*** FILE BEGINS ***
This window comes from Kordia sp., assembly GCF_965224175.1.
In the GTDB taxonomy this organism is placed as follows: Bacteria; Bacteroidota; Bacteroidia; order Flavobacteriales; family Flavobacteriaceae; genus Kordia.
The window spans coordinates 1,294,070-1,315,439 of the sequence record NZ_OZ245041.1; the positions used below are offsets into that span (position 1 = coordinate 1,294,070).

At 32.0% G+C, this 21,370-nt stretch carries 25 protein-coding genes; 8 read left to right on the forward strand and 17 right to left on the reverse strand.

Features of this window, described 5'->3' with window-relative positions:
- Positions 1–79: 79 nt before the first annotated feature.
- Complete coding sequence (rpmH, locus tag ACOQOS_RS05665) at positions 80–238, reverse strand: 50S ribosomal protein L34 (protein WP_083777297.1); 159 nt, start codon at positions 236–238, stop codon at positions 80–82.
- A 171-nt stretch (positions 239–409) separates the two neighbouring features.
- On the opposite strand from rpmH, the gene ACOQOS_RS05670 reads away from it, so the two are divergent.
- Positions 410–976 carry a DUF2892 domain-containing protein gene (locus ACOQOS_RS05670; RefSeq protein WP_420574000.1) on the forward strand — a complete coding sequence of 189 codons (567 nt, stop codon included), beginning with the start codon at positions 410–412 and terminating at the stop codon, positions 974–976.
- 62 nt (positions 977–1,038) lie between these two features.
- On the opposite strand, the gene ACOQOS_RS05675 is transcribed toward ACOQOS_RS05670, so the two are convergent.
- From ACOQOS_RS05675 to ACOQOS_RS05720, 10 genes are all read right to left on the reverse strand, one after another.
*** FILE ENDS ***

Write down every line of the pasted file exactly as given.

This window comes from Kordia sp., assembly GCF_965224175.1.
In the GTDB taxonomy this organism is placed as follows: Bacteria; Bacteroidota; Bacteroidia; order Flavobacteriales; family Flavobacteriaceae; genus Kordia.
The window spans coordinates 1,294,070-1,315,439 of the sequence record NZ_OZ245041.1; the positions used below are offsets into that span (position 1 = coordinate 1,294,070).

At 32.0% G+C, this 21,370-nt stretch carries 25 protein-coding genes; 8 read left to right on the forward strand and 17 right to left on the reverse strand.

Features of this window, described 5'->3' with window-relative positions:
- Positions 1–79: 79 nt before the first annotated feature.
- Complete coding sequence (rpmH, locus tag ACOQOS_RS05665) at positions 80–238, reverse strand: 50S ribosomal protein L34 (protein WP_083777297.1); 159 nt, start codon at positions 236–238, stop codon at positions 80–82.
- A 171-nt stretch (positions 239–409) separates the two neighbouring features.
- On the opposite strand from rpmH, the gene ACOQOS_RS05670 reads away from it, so the two are divergent.
- Positions 410–976 carry a DUF2892 domain-containing protein gene (locus ACOQOS_RS05670; RefSeq protein WP_420574000.1) on the forward strand — a complete coding sequence of 189 codons (567 nt, stop codon included), beginning with the start codon at positions 410–412 and terminating at the stop codon, positions 974–976.
- 62 nt (positions 977–1,038) lie between these two features.
- On the opposite strand, the gene ACOQOS_RS05675 is transcribed toward ACOQOS_RS05670, so the two are convergent.
- From ACOQOS_RS05675 to ACOQOS_RS05720, 10 genes are all read right to left on the reverse strand, one after another.